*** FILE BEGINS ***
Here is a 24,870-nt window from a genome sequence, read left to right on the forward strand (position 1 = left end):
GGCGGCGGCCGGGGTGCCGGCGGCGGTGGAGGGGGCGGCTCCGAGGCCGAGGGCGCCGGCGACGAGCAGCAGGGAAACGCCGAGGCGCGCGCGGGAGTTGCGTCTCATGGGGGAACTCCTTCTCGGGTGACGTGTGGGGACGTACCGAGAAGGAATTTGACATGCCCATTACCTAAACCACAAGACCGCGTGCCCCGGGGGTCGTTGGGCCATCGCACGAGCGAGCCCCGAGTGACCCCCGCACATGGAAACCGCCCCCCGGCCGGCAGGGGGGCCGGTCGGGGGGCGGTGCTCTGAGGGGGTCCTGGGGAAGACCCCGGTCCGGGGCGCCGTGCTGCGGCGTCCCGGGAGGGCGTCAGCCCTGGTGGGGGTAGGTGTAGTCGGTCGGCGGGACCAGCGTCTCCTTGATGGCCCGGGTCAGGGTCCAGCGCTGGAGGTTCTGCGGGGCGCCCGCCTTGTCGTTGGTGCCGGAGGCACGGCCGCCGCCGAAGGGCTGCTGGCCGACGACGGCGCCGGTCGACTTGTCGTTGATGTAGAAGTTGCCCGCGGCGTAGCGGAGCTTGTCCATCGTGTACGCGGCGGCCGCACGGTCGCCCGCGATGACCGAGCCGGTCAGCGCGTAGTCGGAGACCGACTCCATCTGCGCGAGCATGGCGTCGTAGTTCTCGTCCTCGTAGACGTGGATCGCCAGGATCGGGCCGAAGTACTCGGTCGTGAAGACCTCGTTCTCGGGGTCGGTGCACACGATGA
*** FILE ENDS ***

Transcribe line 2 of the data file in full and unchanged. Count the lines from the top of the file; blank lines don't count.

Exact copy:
GGCGGCGGCCGGGGTGCCGGCGGCGGTGGAGGGGGCGGCTCCGAGGCCGAGGGCGCCGGCGACGAGCAGCAGGGAAACGCCGAGGCGCGCGCGGGAGTTGCGTCTCATGGGGGAACTCCTTCTCGGGTGACGTGTGGGGACGTACCGAGAAGGAATTTGACATGCCCATTACCTAAACCACAAGACCGCGTGCCCCGGGGGTCGTTGGGCCATCGCACGAGCGAGCCCCGAGTGACCCCCGCACATGGAAACCGCCCCCCGGCCGGCAGGGGGGCCGGTCGGGGGGCGGTGCTCTGAGGGGGTCCTGGGGAAGACCCCGGTCCGGGGCGCCGTGCTGCGGCGTCCCGGGAGGGCGTCAGCCCTGGTGGGGGTAGGTGTAGTCGGTCGGCGGGACCAGCGTCTCCTTGATGGCCCGGGTCAGGGTCCAGCGCTGGAGGTTCTGCGGGGCGCCCGCCTTGTCGTTGGTGCCGGAGGCACGGCCGCCGCCGAAGGGCTGCTGGCCGACGACGGCGCCGGTCGACTTGTCGTTGATGTAGAAGTTGCCCGCGGCGTAGCGGAGCTTGTCCATCGTGTACGCGGCGGCCGCACGGTCGCCCGCGATGACCGAGCCGGTCAGCGCGTAGTCGGAGACCGACTCCATCTGCGCGAGCATGGCGTCGTAGTTCTCGTCCTCGTAGACGTGGATCGCCAGGATCGGGCCGAAGTACTCGGTCGTGAAGACCTCGTTCTCGGGGTCGGTGCACACGATGA